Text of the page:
Experimental Physics and Quantum Optics X-Ray

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Time-of-Flight Photoelectron Emission Microscopy

Photoelectron Emission Microscopy (PEEM) is a surface sensitive tool to study topographic, elemental or chemical properties, electronic band structure or surface fields (electrical, magnetic) on a nanoscale. It is utilizing ultraviolet or soft X-ray excitation to liberate photoelectrons, whose spatial emission distribution or angular distribution can be imaged by a high resolution imaging electron microscope.

We are operating a dedicated electrostatic PEEM for ultrashort High Harmonic excitation pulses at high repetition rates. The microscope is equipped with two integrated electron energy filters, a Retarding Field high-pass filter as well a Time-of-Flight (ToF) spectrometer with Delay Line Detector anode, which allows for energy-filtered imaging and recording of kinetic energy spectra, when triggered by a pulsed excitation source.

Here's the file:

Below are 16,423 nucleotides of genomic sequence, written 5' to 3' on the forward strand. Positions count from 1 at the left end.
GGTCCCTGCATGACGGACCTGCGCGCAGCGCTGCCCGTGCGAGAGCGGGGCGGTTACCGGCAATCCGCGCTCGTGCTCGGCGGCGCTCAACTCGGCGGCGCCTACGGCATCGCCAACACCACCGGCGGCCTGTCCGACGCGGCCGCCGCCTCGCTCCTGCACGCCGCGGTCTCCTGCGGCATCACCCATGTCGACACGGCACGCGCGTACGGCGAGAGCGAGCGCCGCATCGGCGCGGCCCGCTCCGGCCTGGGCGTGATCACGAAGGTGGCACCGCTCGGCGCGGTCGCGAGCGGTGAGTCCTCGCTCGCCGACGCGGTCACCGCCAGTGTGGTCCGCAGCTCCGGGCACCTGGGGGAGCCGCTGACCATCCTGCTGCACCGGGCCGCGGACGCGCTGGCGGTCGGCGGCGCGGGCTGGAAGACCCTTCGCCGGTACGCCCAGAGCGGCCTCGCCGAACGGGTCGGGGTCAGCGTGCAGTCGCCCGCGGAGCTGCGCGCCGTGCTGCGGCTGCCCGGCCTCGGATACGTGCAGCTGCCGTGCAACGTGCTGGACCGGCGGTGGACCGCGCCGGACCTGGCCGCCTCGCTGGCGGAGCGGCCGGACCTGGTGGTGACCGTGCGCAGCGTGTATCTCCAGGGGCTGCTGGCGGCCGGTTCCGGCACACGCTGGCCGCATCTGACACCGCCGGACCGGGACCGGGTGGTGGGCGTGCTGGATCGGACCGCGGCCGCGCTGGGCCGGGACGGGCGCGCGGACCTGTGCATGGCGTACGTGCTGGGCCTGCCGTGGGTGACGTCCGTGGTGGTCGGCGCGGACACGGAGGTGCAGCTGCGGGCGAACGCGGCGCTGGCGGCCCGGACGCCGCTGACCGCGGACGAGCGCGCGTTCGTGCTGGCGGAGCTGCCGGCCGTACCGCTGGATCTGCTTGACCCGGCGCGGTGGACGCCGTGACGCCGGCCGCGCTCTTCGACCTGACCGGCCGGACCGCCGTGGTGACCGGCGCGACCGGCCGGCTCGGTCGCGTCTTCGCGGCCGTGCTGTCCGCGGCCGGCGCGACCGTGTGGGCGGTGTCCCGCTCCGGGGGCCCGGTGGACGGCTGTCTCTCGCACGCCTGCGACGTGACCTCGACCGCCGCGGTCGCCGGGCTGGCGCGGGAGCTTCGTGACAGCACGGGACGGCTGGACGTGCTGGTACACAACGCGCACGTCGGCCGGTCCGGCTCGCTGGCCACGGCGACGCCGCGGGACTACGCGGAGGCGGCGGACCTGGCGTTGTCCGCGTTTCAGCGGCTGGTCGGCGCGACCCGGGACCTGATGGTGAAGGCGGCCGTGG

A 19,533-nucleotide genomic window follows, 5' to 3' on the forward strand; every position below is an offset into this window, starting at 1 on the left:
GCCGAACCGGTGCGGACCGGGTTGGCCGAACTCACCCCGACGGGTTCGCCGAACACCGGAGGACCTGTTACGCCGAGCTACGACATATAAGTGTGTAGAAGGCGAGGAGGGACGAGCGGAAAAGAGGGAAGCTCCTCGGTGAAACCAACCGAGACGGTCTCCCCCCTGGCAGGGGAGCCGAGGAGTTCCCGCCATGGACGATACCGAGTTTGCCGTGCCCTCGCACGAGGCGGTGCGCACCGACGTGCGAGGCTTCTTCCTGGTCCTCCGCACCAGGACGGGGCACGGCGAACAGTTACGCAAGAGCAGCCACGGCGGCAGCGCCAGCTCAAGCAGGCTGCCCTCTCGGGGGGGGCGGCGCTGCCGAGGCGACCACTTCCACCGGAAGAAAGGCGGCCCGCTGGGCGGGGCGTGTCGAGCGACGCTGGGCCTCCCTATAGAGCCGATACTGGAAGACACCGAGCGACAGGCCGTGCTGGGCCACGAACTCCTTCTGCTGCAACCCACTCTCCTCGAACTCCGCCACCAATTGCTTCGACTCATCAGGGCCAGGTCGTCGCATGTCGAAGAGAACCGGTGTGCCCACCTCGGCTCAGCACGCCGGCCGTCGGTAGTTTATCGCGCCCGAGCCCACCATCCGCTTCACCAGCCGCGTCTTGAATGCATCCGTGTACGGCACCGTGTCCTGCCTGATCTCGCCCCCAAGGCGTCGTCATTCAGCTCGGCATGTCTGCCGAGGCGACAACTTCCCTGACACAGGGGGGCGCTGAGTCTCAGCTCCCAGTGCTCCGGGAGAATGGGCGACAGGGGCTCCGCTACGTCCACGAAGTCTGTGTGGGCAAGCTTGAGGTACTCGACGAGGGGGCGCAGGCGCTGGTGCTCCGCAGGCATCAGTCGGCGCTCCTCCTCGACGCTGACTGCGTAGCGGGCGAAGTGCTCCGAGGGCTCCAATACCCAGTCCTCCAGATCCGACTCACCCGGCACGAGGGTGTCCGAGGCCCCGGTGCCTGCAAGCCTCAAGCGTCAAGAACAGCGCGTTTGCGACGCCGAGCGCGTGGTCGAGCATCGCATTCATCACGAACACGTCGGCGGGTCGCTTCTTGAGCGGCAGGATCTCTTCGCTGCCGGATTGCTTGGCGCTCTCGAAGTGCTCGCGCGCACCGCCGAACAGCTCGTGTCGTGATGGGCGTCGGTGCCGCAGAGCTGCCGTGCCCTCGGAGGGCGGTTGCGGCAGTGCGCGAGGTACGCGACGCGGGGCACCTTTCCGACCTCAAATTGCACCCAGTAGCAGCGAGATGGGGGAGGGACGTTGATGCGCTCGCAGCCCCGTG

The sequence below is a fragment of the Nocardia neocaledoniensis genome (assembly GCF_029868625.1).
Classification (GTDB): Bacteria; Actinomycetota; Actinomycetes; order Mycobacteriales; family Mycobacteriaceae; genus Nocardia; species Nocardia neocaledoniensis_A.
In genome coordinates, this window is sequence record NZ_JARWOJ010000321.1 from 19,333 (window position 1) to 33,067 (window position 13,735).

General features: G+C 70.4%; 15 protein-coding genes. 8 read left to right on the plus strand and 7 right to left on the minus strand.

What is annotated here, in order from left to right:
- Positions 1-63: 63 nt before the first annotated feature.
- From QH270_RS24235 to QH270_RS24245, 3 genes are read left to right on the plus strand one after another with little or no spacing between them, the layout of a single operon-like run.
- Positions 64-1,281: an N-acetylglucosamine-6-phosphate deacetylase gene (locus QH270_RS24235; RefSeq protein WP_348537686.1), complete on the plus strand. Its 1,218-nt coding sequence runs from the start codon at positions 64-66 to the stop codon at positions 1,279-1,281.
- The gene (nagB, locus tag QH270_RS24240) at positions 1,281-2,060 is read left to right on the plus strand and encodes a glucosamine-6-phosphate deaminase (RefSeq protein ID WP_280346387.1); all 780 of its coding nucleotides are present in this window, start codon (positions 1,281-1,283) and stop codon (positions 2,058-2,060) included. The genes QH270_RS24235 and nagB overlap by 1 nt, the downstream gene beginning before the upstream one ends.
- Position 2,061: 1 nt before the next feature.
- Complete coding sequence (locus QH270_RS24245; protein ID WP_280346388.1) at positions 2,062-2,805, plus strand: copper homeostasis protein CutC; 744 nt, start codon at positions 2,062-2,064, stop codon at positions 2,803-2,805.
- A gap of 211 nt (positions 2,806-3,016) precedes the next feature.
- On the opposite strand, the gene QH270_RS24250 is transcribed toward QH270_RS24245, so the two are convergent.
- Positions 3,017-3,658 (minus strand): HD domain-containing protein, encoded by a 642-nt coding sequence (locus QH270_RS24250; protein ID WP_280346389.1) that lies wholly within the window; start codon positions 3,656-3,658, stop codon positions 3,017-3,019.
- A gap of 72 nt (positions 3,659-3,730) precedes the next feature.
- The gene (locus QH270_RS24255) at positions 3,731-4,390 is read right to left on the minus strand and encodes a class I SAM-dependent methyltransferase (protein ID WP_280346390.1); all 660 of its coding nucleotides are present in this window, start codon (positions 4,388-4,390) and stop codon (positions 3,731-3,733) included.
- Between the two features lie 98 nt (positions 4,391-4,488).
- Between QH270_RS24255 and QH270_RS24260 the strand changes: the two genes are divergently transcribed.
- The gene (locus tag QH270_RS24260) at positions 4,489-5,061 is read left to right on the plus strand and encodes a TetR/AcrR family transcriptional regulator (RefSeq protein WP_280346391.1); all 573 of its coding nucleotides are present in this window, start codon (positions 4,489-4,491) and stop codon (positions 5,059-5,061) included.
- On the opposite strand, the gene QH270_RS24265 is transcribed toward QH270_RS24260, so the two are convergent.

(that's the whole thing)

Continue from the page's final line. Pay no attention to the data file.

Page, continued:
By means of this scientific instrument we are studying localized surface plasmons and plasmon polaritons from metallic nanostructures on surfaces resolved on a spatial nanoscale. 4D microscopy is achieved in an optical-pump/soft X-ray-probe setup, with time resolution provided by the delay of the two ultrashort pulses, spectroscopic electron energy resolution provided by the ToF spectrometer and spatial resolution provided by the PEEM.

Our scientific goal is the characterization of collective electron motions and ultrafast charge transfers on attosecond (100-1000 as) temporal and nanometer (50-100 nm) spatial scale, a technology dubbed “ATTO-PEEM”.

TOF-PEEM in UHV chamber for ultrafast plasmonic studies